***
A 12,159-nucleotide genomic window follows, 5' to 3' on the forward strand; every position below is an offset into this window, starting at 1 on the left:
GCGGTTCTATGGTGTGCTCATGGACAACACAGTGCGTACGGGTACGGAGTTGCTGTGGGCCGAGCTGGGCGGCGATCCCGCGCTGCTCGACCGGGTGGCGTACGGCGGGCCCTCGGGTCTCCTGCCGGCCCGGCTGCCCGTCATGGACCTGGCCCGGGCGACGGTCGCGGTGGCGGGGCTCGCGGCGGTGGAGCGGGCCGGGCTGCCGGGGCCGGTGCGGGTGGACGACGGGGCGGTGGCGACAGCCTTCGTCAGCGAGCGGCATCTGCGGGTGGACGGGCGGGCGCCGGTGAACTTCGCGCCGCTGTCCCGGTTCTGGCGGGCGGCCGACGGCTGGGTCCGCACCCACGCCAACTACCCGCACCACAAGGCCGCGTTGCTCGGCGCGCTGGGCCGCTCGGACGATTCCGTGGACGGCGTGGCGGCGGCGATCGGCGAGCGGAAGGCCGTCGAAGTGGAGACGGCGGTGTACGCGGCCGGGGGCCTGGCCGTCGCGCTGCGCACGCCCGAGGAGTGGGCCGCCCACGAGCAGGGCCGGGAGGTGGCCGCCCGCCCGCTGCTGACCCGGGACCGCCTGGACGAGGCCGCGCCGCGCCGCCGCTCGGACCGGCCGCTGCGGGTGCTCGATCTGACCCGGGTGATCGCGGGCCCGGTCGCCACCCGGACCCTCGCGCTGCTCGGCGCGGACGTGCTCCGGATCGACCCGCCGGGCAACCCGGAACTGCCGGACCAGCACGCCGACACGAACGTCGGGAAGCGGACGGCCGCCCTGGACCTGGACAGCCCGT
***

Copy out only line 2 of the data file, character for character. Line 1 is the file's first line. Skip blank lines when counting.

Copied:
GCGGTTCTATGGTGTGCTCATGGACAACACAGTGCGTACGGGTACGGAGTTGCTGTGGGCCGAGCTGGGCGGCGATCCCGCGCTGCTCGACCGGGTGGCGTACGGCGGGCCCTCGGGTCTCCTGCCGGCCCGGCTGCCCGTCATGGACCTGGCCCGGGCGACGGTCGCGGTGGCGGGGCTCGCGGCGGTGGAGCGGGCCGGGCTGCCGGGGCCGGTGCGGGTGGACGACGGGGCGGTGGCGACAGCCTTCGTCAGCGAGCGGCATCTGCGGGTGGACGGGCGGGCGCCGGTGAACTTCGCGCCGCTGTCCCGGTTCTGGCGGGCGGCCGACGGCTGGGTCCGCACCCACGCCAACTACCCGCACCACAAGGCCGCGTTGCTCGGCGCGCTGGGCCGCTCGGACGATTCCGTGGACGGCGTGGCGGCGGCGATCGGCGAGCGGAAGGCCGTCGAAGTGGAGACGGCGGTGTACGCGGCCGGGGGCCTGGCCGTCGCGCTGCGCACGCCCGAGGAGTGGGCCGCCCACGAGCAGGGCCGGGAGGTGGCCGCCCGCCCGCTGCTGACCCGGGACCGCCTGGACGAGGCCGCGCCGCGCCGCCGCTCGGACCGGCCGCTGCGGGTGCTCGATCTGACCCGGGTGATCGCGGGCCCGGTCGCCACCCGGACCCTCGCGCTGCTCGGCGCGGACGTGCTCCGGATCGACCCGCCGGGCAACCCGGAACTGCCGGACCAGCACGCCGACACGAACGTCGGGAAGCGGACGGCCGCCCTGGACCTGGACAGCCCGT